The following text is taken from Front Magazine, vol. VI, no. 3, p. 9, January/February 1995:
To prepare for her role as Ophelia in Shakespeare’s play Hamlet, Actress Ellen Terry went to an asylum to observe madwomen. But she found the madwomen there were all “too theatrical” to be of any use to her research. Elaine Showalter speculates that these young women had been influenced by the many representations of Ophelia in popular art and stage, and had adopted her romantic iconography in order to communicate their own distress.
Since the beginning of the 19th century at least, women have comprised the majority of those considered mad. Some have called “madness” a constructed idea that is used to control women by pathologizing their pain and anger. What is the relationship between fictionalized representations of madness and “real” madness?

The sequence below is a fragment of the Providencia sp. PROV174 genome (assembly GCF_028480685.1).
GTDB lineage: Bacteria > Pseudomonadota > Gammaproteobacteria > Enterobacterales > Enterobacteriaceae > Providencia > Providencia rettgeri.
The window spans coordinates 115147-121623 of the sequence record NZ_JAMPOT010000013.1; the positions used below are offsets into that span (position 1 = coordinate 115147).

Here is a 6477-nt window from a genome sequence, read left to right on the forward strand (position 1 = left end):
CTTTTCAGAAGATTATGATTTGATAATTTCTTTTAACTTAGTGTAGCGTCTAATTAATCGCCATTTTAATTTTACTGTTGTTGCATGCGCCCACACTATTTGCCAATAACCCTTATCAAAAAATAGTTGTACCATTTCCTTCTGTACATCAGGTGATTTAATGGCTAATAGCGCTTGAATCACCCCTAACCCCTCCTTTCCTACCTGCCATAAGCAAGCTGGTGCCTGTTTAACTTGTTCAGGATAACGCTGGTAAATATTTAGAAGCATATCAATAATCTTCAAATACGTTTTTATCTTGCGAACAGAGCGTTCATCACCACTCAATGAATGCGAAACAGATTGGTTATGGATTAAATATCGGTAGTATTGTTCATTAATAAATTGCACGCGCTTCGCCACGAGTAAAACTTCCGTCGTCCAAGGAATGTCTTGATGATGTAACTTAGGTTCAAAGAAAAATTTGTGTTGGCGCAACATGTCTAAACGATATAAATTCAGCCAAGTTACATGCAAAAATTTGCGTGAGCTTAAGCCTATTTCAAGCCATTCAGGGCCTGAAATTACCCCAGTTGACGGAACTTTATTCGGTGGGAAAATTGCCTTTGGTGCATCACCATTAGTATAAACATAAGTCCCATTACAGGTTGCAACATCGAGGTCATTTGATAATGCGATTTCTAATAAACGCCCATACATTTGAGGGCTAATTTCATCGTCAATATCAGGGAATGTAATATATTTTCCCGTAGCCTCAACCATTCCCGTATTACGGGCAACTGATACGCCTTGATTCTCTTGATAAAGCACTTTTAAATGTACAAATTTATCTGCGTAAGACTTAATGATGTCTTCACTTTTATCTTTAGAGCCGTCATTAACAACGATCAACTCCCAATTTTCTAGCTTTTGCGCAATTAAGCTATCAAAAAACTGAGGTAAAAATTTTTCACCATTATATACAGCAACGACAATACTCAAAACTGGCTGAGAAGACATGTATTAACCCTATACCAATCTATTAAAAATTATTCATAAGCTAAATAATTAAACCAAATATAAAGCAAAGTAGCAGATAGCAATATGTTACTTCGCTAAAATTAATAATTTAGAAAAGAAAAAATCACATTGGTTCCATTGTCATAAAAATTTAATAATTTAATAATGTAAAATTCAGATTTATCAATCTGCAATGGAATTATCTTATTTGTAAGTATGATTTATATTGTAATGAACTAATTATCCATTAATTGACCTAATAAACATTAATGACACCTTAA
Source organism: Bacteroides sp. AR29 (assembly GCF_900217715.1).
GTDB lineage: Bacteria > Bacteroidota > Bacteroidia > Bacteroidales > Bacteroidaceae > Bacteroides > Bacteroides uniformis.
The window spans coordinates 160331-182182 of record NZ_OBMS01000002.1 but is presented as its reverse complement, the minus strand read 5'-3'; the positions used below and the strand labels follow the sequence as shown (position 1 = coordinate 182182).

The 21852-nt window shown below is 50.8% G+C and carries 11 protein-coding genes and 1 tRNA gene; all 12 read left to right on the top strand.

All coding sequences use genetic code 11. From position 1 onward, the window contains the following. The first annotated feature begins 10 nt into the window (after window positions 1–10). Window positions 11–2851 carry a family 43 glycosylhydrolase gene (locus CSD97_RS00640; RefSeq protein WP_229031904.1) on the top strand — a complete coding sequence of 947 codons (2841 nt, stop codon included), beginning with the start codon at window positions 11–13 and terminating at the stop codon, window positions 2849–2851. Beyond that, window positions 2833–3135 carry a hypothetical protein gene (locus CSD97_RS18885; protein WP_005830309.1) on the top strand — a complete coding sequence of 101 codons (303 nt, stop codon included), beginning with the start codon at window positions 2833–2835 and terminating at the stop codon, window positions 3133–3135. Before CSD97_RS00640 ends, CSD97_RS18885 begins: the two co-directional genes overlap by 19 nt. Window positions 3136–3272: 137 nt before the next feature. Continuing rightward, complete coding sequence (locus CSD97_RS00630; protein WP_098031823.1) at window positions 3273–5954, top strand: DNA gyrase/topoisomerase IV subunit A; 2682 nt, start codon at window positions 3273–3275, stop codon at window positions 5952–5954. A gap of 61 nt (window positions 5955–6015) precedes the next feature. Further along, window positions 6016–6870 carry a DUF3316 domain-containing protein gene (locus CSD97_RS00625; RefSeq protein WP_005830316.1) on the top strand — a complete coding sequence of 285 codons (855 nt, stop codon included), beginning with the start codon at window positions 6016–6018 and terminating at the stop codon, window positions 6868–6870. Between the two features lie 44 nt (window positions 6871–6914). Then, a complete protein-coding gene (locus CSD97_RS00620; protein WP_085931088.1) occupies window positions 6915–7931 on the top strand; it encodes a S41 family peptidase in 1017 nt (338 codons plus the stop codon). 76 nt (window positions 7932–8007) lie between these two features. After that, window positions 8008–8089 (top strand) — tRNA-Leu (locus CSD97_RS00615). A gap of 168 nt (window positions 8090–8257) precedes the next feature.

Over and over again the spectre of the madwoman crosses the opera stage, dishevelled, wild-eyed and oblivious to her surroundings. What meanings do these characters create? Do their actions really seem “mad” or are they perfectly understandable? Why do audiences enjoy seeing their aestheticized pain enacted again and again? Why have composers given mad opera heroines some of the most amazing music in the 19th century opera repertoire?
Carol Sawyer will attempt to answer this and other questions during her media residency at the Front, while she creates the audio component of an installation piece about madness, women and opera.
The work Ophelia / Oscilloscope was created as a part of this residency.